Karl Broberg is running away with the title of most wins for a trainer in the nation this year, currently topping his closest competitor by 157 victories. But he wants more. He wants to get bigger, win more races, win more important races, more training titles. How many horses does he have? "Not nearly enough," he replied.
Broberg may be the most driven man in horse racing and he admits he is intoxicated by winning. As of Dec. 23, he had 418 wins on the year and was well on his way to wrapping up his second straight title as the top trainer in the nation in terms of wins. This year, he has been the leading trainer at Evangeline Downs, Delta Downs, Louisiana Downs, Lone Star Park and Remington Park. He hopes to add titles next year at Prairie Meadows and the New Mexico racetracks to his record and said his goal is to increase his 2016 win total to at least 500.
He has an insatiable appetite for success and some of his numbers are almost unfathomable. Which is why many wonder whether Broberg is simply that good or simply too good to be true. The suspicions come with the territory any time a trainer wins at the rate Broberg does. He's a 30 percent winner on the year and won with a ridiculous 43 percent of his starters this year at Evangeline Downs. Some of his horses don't run, they run out of their skin. That's what Leestown Marty did on Nov. 20 at Delta Downs when he won by 22-1/4 lengths in his first start after the Broberg claim.
Broberg counters that people who accuse him of wrongdoing simply aren't paying attention, that the primary reason he wins at such a high percentage is because he always puts his horses in a spot where they can win.
"It's so old, hearing that," he said of accusations that he's a cheat. "I do hear it all the time. I am a horseplayer, so I get the cynicism, I get the criticism. I know where people are coming from. I encourage people to look at where we spot the horses, the type of horses we claim. Every horse is claimed with a future race in mind. I've got one running at Delta that I claimed for $10,000. He didn't turn out to be what I wanted him to be, so he's in for $4,000, where he can win. That's the nature of the business."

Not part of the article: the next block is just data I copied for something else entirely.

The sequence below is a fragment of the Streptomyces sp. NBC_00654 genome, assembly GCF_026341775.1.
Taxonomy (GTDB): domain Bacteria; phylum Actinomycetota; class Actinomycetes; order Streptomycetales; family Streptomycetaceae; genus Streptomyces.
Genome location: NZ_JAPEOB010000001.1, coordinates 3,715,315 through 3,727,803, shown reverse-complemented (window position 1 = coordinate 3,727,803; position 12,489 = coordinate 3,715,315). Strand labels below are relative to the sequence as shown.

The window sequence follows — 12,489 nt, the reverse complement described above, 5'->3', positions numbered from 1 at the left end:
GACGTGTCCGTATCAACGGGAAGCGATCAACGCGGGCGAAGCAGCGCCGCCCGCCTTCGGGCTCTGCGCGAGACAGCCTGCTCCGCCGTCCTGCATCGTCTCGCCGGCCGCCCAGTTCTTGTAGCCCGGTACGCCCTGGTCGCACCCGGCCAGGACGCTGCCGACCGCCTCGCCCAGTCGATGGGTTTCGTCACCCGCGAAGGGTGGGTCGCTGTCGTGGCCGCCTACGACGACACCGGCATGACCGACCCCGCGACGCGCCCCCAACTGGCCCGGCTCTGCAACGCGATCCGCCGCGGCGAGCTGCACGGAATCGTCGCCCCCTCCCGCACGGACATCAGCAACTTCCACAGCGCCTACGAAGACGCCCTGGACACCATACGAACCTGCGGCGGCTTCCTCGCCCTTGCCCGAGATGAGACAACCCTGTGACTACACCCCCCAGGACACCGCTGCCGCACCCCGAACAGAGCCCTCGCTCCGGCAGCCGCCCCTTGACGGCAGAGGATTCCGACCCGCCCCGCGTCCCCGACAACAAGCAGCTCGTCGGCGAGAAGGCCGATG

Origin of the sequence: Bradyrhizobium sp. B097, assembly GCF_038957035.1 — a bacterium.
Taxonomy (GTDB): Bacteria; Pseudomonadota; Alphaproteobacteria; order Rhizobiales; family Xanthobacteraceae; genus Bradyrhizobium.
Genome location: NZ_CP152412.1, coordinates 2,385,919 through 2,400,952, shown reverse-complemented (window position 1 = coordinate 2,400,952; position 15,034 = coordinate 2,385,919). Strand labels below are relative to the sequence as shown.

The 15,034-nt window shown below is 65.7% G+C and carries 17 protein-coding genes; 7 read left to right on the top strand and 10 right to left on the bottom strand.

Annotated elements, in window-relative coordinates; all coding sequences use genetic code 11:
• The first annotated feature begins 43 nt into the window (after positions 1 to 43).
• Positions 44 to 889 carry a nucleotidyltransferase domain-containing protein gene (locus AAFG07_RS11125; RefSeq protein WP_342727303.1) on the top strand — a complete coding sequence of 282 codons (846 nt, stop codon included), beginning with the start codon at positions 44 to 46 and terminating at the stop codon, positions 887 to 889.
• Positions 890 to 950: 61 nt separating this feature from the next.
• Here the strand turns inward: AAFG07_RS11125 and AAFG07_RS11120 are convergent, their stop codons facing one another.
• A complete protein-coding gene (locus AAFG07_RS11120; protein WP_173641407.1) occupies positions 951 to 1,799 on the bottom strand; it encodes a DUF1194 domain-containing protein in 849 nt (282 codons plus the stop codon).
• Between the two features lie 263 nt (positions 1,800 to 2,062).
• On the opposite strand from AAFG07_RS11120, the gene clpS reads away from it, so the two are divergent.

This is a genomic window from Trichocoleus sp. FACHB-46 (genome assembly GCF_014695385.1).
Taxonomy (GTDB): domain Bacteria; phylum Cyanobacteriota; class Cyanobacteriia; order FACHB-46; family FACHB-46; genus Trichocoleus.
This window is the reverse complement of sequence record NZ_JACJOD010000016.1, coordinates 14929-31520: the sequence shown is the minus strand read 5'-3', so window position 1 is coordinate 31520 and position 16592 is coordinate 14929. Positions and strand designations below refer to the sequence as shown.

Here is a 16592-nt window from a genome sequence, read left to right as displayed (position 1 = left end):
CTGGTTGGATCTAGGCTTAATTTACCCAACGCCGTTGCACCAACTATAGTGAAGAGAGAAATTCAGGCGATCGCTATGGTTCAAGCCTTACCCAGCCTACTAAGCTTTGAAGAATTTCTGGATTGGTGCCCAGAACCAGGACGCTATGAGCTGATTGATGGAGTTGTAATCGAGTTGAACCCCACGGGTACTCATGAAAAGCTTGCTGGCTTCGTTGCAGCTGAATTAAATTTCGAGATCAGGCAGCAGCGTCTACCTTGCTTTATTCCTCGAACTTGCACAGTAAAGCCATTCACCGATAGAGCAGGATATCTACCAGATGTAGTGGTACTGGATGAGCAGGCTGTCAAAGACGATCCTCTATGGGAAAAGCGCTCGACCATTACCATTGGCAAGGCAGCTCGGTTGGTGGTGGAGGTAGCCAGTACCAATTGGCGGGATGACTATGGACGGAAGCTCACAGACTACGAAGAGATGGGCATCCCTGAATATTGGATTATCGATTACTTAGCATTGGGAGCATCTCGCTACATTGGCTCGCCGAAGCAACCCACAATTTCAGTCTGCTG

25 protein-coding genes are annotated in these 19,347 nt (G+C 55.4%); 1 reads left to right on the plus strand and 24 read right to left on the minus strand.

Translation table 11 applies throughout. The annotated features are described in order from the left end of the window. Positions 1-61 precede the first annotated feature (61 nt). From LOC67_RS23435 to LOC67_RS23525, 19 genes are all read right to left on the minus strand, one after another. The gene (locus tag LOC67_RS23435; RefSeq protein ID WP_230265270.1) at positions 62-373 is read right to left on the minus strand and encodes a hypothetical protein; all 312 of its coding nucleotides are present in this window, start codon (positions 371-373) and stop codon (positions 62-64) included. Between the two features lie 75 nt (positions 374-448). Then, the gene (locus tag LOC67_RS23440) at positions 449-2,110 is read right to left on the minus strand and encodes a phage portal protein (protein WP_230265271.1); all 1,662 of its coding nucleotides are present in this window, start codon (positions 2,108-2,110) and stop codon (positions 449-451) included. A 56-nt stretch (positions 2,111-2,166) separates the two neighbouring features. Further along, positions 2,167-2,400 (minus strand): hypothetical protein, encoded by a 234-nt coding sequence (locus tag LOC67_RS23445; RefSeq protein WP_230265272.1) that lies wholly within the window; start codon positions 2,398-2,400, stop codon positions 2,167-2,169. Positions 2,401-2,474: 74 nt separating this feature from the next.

Broberg has a number of infractions on his record, but most are minor violations, the majority of them for overages of legal drugs. He has not had any medication violations since 2013.
"I made a ton of mistakes early on," he said. "At the time I was getting those violations I didn't understand the big picture. I didn't understand how important these things were to people. I screwed up and we were sloppy. The last couple of years, I've made this a focal point, we cannot have any overages, any violations."
Well before he started training, Broberg came into the game as a gambler. He said he approaches training and claiming horses with the mentality of a horseplayer, which he said is a primary reason he continually beats his competitors.
"I think my background [as a gambler] has a ton of to do with why we've been successful," he said. "Not to downplay the great job our team does, but it's amazing how many lifelong horsemen there are who, when you put a Racing Form in front of them, are lost."
That's Broberg, a trainer, but racing's ultimate outsider.
Just six years ago he was still running an advertising agency. When his agency, End Zone Athletics, which specialized in high school sports, started to have some success he bought a few cheap horses and gave them to John Locke to train. When Locke decided to take a break from racing, Broberg stepped in and said he would take over training the horses he owned plus any others that Locke's owners wanted him to have. His entire body of experience amounted to a brief time he worked as a groom in another lifetime.
"I made it very clear to my team that failure was not an option," he said. "If we did not have immediate success the entire thing was going to blow up on us. I entered very aggressively from Day One. I ran them where I thought they fit. We started winning and just kept going. I owned a lot of them myself so they had to pay their way. If they didn't pay their way the result would be failure."
Broberg sent out his first horse as a trainer Nov. 7, 2009 at Retama Park and it lost. He then won with his next four starters. His success was immediate and it never waned. Today, he has 150 horses and wants to expand to 200.
"It's like any other business," he said. "If you're not growing you are dying."
It would seem that he's on the verge of building something too big, something that might become unmanageable. He doesn't see it that way at all.
"This isn't work to me," he said. "Before I got into racing I always worked 70-80 hours a week, so the time I spend doing this is not an issue. It's all about winning. That's what I love, winning."